Most people recognize Mardi Gras as parades, masked balls and other urban events but in Cajun Country there’s a unique side of Mardi Gras that takes place in the countryside and dates back centuries.
In Acadiana, a region surrounding Lafayette, many towns celebrate the ancient Carnival tradition of courirs, where costumed men and women on horseback and trucks travel the countryside to beg residents for ingredients to a gumbo, usually with a musical band and onlookers following behind. Once they arrive in town, a communal gumbo is cooked and enjoyed.
Les courirs de Mardi Gras are completely different from town celebrations. Lafayette, for instance, celebrates a Carnival more typical of New Orleans, with parades, balls and special events occurring within the city limits, culminating on Mardi Gras day, which is Feb. 17 this year.
The Cajun courirs de Mardi Gras date back to medieval France where disguised revelers dressed in mocking costumes would visit homes on Mardi Gras day. Because times were hard for peasants, these masked revelers would perform skits and songs while they begged.
In South Louisiana today, a procession of masked or costumed participants leave town early in the morning — most on Mardi Gras day — and ride on horses, wagons and trucks, according to Barry Jean Ancelet, a folklorist and scholar who is now head of the University of Louisiana at Lafayette’s Department of Modern Languages. The group is helmed by a capitaine who carries a flag, assisted by participants who explain the rules of the day. The group is dressed in costumes that mock officials, such as the pointed hat known as the capuchon that once poked fun at French royalty or mortarboards that mock the well educated.
“Some are all male, some all female, some mixed,” Ancelet wrote in “A Brief Overview of the Louisiana Cajun Country Mardi Gras.” “Their costumes reflect ancient as well as contemporary parodies. Conical hats reflect European and African influences; miters and mortarboards reflect a traditional scorn for medieval and contemporary institutions; venerable roles are preserved, such as contemporary versions of the French paillasse and the false bishop. Some masks take on more modern characters, including political and popular culture figures.”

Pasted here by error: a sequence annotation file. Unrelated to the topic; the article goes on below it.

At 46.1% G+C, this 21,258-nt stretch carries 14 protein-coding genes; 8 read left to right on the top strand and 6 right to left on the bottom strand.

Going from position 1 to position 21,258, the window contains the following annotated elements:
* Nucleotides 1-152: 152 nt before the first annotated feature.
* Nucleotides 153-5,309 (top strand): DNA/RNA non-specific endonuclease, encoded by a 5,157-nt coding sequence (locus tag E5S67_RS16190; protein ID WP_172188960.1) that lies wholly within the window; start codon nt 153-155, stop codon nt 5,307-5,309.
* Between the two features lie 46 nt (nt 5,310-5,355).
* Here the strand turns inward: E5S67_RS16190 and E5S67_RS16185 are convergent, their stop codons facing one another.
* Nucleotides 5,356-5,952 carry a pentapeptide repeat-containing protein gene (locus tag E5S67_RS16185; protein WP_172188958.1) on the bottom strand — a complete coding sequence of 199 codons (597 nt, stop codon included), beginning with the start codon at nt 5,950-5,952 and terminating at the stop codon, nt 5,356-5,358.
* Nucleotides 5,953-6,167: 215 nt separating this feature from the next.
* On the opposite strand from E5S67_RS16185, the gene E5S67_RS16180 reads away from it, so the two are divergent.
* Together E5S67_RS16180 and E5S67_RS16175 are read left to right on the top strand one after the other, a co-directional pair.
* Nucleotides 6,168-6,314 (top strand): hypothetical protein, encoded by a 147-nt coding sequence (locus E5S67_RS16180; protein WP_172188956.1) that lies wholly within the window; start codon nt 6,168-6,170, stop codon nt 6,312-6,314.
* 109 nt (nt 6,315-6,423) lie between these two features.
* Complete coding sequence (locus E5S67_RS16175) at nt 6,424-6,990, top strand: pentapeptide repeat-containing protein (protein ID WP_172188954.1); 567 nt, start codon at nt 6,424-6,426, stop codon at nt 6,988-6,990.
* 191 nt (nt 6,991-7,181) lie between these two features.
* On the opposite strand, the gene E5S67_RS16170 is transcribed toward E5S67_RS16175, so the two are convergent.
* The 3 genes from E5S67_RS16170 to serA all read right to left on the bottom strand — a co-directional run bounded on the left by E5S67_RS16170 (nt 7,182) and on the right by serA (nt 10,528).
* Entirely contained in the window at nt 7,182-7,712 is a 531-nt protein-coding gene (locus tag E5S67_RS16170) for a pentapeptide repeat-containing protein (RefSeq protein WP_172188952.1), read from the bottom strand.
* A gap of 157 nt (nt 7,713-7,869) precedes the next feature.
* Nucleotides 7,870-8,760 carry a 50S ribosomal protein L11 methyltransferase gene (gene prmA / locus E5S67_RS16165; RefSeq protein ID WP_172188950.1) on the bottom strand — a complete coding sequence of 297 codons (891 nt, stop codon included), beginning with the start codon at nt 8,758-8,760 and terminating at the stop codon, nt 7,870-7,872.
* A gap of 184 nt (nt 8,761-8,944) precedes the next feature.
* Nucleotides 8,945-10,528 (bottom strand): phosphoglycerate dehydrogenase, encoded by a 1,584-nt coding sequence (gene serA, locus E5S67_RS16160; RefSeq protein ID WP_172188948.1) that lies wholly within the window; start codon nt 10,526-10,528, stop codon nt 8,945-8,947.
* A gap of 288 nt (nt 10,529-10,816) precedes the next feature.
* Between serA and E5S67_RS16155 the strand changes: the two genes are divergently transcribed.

The group travels the countryside, visiting farms where they sing, dance and perform silly skits. The traditional “Le Danse de Mardi Gras” or “Mardi Gras Song” is sung as well.
Farmers offer ingredients to the group for a communal gumbo, items such as rice, flour and sometimes live chickens, which the maskers attempt to catch as the chicken races around the farmyard.
“In the versions where horses are used as transportation, Mardi Gras provides the opportunity to display horsemanship,” according to Ancelet. “Riders race to the host house from the road when the capitaine waves his white flag to signal that permission to visit has been granted. During the visits, riders often dance while standing on their horses.”
Often live musicians or trucks projecting music on loud speakers will follow the courirs. In the case of those courirs open to tourists — larger courirs such as in Eunice, Mamou and Church Point — non-participants will follow along as well.
After the run through the countryside the courir returns to town and cooks up a communal gumbo. In some cases, there is a parade or performance. The Tee Mamou courir in the southwestern Louisiana town of Iota, for instance, parades through town for the annual Mardi Gras Festival and later performs at D.I.’s Cajun Restaurant. Iota’s children and women’s krewes also perform at D.I.’s the week before Mardi Gras.
For a complete list of Carnival courirs, parades, balls and other activities in Lafayette and surrounding cities, visit LafayetteTravel.com/MardiGras.